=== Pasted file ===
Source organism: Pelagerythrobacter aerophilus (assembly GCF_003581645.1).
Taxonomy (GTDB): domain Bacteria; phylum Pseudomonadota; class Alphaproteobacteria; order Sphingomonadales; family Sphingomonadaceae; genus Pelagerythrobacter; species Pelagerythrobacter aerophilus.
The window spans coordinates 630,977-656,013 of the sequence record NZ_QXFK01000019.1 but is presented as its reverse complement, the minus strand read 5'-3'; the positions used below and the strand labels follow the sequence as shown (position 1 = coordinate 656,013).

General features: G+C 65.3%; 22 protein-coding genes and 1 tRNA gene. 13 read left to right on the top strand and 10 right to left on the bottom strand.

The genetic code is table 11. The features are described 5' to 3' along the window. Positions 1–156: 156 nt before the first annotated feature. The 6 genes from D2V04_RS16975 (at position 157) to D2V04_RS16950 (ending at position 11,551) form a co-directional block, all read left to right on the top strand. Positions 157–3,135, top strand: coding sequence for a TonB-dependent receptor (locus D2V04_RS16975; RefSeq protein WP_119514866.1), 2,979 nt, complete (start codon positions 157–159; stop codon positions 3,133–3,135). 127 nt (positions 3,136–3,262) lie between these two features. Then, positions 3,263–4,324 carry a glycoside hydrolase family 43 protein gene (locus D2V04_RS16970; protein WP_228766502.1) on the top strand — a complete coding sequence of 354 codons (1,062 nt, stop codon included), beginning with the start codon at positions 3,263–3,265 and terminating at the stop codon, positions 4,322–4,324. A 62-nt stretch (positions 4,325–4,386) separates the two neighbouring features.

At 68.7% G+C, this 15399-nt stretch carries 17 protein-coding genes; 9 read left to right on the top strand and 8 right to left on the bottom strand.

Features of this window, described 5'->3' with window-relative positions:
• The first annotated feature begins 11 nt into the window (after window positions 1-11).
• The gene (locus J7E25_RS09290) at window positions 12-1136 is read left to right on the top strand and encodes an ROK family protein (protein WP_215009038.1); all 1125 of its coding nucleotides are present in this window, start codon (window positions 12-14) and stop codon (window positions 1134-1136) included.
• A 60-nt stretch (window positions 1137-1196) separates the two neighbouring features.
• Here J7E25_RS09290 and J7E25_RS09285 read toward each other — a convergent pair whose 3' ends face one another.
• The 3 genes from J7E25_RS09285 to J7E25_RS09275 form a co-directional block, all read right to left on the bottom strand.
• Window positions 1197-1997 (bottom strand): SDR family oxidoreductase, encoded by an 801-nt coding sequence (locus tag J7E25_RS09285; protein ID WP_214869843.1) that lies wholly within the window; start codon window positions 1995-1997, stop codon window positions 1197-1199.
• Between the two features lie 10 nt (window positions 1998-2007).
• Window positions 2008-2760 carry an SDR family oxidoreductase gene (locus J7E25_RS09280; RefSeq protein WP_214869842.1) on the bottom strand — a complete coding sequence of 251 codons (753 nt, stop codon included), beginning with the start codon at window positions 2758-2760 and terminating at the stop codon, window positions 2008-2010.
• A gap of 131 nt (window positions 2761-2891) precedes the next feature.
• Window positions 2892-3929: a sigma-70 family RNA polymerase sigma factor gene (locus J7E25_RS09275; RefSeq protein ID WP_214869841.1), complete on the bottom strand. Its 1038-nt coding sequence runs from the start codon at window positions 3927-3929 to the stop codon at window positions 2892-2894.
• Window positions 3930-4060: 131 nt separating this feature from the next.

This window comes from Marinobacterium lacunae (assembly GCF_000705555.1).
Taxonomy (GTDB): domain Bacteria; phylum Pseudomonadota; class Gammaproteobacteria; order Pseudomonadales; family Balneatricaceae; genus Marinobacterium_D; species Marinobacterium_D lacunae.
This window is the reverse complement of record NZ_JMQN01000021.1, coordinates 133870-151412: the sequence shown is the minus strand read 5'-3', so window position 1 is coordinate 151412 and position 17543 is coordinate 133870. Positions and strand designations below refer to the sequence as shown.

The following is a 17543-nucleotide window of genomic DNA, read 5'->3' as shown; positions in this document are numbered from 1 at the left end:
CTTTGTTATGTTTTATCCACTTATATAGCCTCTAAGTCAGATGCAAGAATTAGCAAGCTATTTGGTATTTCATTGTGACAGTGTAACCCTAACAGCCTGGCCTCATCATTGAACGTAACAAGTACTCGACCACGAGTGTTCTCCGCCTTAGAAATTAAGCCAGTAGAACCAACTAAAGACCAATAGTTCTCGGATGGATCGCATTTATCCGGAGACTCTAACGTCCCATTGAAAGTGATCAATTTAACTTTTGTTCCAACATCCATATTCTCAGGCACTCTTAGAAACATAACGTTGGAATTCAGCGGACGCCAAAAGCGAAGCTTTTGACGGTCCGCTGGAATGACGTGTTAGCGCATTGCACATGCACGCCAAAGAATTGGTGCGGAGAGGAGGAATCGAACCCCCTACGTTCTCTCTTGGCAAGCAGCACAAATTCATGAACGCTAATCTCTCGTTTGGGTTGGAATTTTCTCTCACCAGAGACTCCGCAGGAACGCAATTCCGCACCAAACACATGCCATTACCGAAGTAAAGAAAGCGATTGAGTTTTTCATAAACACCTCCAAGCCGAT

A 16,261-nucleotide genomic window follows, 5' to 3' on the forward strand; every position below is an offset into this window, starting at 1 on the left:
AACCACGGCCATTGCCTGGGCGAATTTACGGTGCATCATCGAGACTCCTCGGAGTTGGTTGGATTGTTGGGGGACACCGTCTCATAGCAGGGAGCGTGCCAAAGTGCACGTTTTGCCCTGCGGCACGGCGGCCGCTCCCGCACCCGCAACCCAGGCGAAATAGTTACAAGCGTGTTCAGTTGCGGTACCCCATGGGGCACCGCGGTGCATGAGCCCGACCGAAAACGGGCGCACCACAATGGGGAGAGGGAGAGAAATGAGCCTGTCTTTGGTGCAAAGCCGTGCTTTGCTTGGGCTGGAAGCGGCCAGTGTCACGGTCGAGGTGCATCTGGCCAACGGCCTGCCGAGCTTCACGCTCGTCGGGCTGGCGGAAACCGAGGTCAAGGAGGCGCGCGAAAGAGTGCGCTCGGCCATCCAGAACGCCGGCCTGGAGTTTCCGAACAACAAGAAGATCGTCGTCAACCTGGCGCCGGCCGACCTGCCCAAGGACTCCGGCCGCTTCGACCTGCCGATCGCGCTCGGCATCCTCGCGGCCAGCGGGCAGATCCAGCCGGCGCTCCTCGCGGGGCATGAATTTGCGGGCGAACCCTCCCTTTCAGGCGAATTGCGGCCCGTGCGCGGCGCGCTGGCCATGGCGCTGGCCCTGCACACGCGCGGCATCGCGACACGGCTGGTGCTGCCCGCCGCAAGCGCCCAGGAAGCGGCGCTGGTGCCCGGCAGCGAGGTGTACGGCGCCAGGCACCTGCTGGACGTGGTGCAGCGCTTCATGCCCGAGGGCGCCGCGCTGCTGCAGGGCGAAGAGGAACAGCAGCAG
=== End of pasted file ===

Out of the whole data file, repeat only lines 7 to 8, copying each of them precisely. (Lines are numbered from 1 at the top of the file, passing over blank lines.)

Features of this window, described 5'->3' with window-relative positions:
• The first annotated feature begins 11 nt into the window (after window positions 1-11).